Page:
Military giving protesters latitude, but not 'rioters'
Soldiers will step in to handle political protests only when the situation is considered a rebellion or a riot, Defence Forces chief Gen Chalermpol Srisawat said on Tuesday.
He said the announcement by the Thalu Gas group, now renamed the People's Revolutionary Alliance (PRA), about aiming to overthrow the constitutional monarchy was a lawful expression of the group's opinion.
The responsibility of the police is to ensure law and order, he said. So if the group were to act in any way that threatens Thailand's sovereignty, it would then be time for the military to take action, he said.
In the event of a small-scale riot erupting, the military can only play a minor role in supporting the police's efforts to contain it, he said.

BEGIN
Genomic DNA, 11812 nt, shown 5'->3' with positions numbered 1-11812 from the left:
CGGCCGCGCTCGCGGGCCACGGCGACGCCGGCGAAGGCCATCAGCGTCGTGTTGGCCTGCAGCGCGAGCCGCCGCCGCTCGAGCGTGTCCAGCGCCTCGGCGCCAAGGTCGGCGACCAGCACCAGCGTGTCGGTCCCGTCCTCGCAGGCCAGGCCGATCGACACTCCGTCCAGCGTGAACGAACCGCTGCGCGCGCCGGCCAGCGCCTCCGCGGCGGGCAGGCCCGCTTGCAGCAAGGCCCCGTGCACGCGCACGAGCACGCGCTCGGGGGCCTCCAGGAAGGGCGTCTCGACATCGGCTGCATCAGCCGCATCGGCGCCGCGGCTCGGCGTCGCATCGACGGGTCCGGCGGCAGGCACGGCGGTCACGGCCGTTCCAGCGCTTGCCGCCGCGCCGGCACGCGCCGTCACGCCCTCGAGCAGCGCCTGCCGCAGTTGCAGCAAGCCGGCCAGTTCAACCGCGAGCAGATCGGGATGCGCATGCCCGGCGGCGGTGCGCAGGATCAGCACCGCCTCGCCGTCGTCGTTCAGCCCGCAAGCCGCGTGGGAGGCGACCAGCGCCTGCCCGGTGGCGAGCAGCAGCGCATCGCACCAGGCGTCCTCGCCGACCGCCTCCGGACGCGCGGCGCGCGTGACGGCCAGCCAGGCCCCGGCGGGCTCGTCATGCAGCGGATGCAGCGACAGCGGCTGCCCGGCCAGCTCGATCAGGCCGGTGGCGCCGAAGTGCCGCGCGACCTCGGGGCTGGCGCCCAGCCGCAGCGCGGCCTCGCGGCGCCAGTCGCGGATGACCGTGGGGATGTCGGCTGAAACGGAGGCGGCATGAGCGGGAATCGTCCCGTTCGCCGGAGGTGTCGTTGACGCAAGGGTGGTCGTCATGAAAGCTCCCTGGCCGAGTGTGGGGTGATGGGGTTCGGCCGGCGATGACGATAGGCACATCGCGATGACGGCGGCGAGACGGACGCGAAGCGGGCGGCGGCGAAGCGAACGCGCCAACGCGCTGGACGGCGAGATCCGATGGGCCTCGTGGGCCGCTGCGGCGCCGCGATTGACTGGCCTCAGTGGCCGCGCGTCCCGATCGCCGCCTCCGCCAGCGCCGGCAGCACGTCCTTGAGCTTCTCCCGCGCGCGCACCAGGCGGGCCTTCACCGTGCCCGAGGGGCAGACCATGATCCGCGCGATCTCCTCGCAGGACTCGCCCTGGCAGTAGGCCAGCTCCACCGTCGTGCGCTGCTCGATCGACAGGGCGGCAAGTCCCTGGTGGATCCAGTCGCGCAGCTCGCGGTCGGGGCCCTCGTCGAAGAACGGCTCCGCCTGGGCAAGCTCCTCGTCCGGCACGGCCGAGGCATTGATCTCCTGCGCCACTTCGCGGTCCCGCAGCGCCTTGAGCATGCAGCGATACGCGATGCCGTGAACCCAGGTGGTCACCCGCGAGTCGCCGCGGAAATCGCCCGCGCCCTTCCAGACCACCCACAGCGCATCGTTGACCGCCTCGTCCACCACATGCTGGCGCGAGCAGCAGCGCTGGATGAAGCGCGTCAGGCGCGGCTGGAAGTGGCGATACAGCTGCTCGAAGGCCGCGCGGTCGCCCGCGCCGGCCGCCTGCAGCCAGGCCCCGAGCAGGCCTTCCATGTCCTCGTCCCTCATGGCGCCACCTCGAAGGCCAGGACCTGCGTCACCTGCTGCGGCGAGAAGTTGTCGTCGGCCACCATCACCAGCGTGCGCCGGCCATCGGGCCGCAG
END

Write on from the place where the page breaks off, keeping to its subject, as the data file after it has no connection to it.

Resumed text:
Pol Gen Suwat Jangyodsuk, the national police chief, insisted the situation was under control and said no riots are anticipated. He said the police have been operating efficiently, as reflected in the declining number of people at street protests, as well as a rise in arrests.
"As our law-enforcement efforts continue, were are seeing more legal action against those who continue to break the law, he said. "So please think twice before instigating violence among young protesters."
Although the police are satisfied with their crowd control operations and do not expect any escalation, he said there was no room for complacency.
The situation will not become serious enough to impact the plan to reopen the country on Nov 1, Pol Gen Suwat said.
However, he admitted it might not be possible to completely suppress the protests.
Meanwhile, the Cyber Crime Investi- gation Bureau has been asked to investigate a new Facebook page operated by the Thalu Gas group over content related to the monarchy, said Pol Maj Gen Jirasan Kaewsaeng-ek, deputy commissioner of the Metropolitan Police Bureau (MPB).
The page, Phakhi Patiwat Prachachon Thai (Alliance of Thai People for Reform), said its goal is to overthrow what it described as a royalist dictatorship.